by Kim Gordon
In the spring of 1981 the rock group Public Image Ltd. (PiL) played at the Ritz in New York. That club's movie-scale video screen, which functioned as a barrier and was used to create or motivate the crowd's reaction, was the center of the performance. PiL's three members were projected on the screen, both as shadows (they were lit from behind for the video cameras) and as a video picture. A giant image of John Lydon's face, laughing, appeared, larger than the Wizard of Oz. He began singing, and then the live image was changed to a pre-recorded tape of a demented commercial rock video. Furious at the ghostlike, ritualistic silhouettes of the group behind the screen—instead of, as usual, directly in front of them—the crowd constantly interrupted the music. They barraged the screen with bottles, finally tearing it down. The group hadn't intended to cause a riot; in their words, they were trying something new. They did not want to mechanistically continue the learned role of rock entertainers. As PiL's Keith Levene remarked in an interview in ZigZag magazine in August 1981, "You're more honest putting on a video or sending a video round to do 30 dates, rather than sending a band around to do it ... You're standing up there and saying 'after you've bought my album for so many pounds and heard how great we are now you can stand in front of us and see how great we are....'" PiL has since returned to conventional rock performance.
It is almost necessary for a working rock band on the club circuit to have a booking agent and/or manager. If a club owner deals directly with the band involved, and not with a business peer, then less money is likely to be offered. The large rock clubs in Manhattan all have basically the same policy of dealing with bands. Some of these are real showcases and some are just facades. Mailings are sent out for special evenings; these nights are not actually special, but they do give the appearance of being playgrounds for the art world, thus luring the non-art world to a supposedly chic event for which they will pay. (As in past movements of the avant-garde, these clubs appropriate the "law of assemblage" in the sense that the "real world" and the "art world" become layered.) In order to maintain an elite aura the clubs also offer their space for "art night" parties or video and film parties which are invitational only. By constantly renovating, opening up new floors and redecorating, each club vies for the position of "favored art club," as a yet newer alternative to the art world's alternative spaces. It seems to be what the art world wants. And on the flip side, the video/music nights at the official "alternative spaces" are designed to replicate the lounge atmosphere of the clubs, with monitors and cushions dispersed informally throughout the rooms. Thus symbiotic relationship has almost become a formula for a certain kind of success in both the art and the club worlds.
The club atmosphere does as little for the art that's "crossing over" as it does for the bands, and tends to subordinate the art to the place itself. Even a vision as personal as Jim Fouratt's when he did the booking at another New York club, Danceteria, can quickly turn into exploitive packaging. The support he gave American bands (with a concentration on local, New York City bands), instead of following the safer policy of booking touring English bands, actually did create an alternative club situation for a short while. His notion of art in clubs—as exemplified by this attitude toward the music—did not merely treat art as interior decoration, but allowed art to maintain a certain integrity. The main attraction in the lounge-style clubs is a sort of skyscraper-style sexual voyeurism set up by projections, on different floor, of different eras and stylized "lifestyles."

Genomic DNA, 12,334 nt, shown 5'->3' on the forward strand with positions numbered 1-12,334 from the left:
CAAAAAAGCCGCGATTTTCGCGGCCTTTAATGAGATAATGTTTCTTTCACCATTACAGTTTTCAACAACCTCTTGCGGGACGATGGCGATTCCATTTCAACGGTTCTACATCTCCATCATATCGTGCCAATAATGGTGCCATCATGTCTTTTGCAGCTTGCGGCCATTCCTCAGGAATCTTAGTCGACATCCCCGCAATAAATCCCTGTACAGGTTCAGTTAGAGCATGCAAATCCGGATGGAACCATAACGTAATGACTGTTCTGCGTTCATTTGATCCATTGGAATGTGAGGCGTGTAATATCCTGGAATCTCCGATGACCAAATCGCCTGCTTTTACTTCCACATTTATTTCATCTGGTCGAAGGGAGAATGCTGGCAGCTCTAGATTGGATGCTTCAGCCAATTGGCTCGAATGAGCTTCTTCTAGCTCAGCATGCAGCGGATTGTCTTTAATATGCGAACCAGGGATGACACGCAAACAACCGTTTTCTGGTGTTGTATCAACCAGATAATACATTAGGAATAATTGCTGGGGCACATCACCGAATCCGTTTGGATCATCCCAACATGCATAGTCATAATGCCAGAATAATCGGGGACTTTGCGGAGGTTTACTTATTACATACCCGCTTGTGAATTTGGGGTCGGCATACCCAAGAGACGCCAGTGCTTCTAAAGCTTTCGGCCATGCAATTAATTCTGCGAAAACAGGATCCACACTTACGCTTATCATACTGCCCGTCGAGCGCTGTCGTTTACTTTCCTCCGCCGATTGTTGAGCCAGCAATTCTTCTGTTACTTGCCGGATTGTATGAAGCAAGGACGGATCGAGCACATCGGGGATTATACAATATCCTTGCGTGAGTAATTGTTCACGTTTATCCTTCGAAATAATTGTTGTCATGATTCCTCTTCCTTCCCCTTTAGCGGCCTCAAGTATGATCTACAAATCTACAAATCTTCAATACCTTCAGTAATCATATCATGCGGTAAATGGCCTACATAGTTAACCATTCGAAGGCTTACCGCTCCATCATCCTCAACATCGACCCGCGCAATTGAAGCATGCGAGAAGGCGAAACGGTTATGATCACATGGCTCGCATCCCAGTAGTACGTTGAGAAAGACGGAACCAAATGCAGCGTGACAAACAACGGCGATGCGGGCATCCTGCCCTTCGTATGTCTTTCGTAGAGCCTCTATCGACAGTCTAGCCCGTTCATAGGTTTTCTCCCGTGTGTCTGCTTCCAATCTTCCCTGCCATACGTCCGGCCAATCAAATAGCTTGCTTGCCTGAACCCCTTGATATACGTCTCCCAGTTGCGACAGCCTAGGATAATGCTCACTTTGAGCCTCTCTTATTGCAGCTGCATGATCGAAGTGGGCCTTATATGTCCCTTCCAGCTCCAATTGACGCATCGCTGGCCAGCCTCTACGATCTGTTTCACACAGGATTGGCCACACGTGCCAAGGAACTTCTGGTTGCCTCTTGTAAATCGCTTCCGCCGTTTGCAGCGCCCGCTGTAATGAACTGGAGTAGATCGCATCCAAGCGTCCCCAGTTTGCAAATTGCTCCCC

Whereas in the club scene of the past there have been what were called "Fuck Rooms," now the atmosphere in clubs is often designed to be more one of sublimation, to the point of a sterility that has become a new sort of non-sexual eroticism. The notion of resistance—the withholding of contact between people—is a common state in current clubs. Their atmosphere designs distance—from the art, the music, the other people, and oneself. The use of mirrors elaborates the already present narcissism, and individuals become spectators of themselves. Video monitors are standard design apparatus; the images are there to sustain the customers, as business dealings become mingles with fantasies—sexual, career, or otherwise. The lounge atmosphere makes the clientele feel at home or at the home of someone wealthy, creating a comfortable extravagance typical of small, exclusive private clubs. The images shown on the videos are more or less unseen, and function much like televisions left on. In his discourse on the disappearance of the tragic as caused by the disappearance of the subject in art, and its subsequent reappearance, Manfredo Tafuri states, "The experience of the 'tragic' [in this century] is the experience of the metropolis ..." "The 'intensification of nervous stimulation' induced by the rapid crowding of changing images, the sharp discontinuity in the grasp of a single glance, and the unexpectedness of onrushing impressions,' were interpreted by [Georg] Simmel as the new conditions that generate the blase attitude of the individual of the metropolis...." (from Architecture and Utopia: Design and Capitalist Development, 1976.) Unlike a decadent "Great Gatsby" lifestyle, these people all pay $5.00 to $15.00 for their pleasure and sexual entertainment. The majority of the bands booked play accessible Dance Oriented Rock.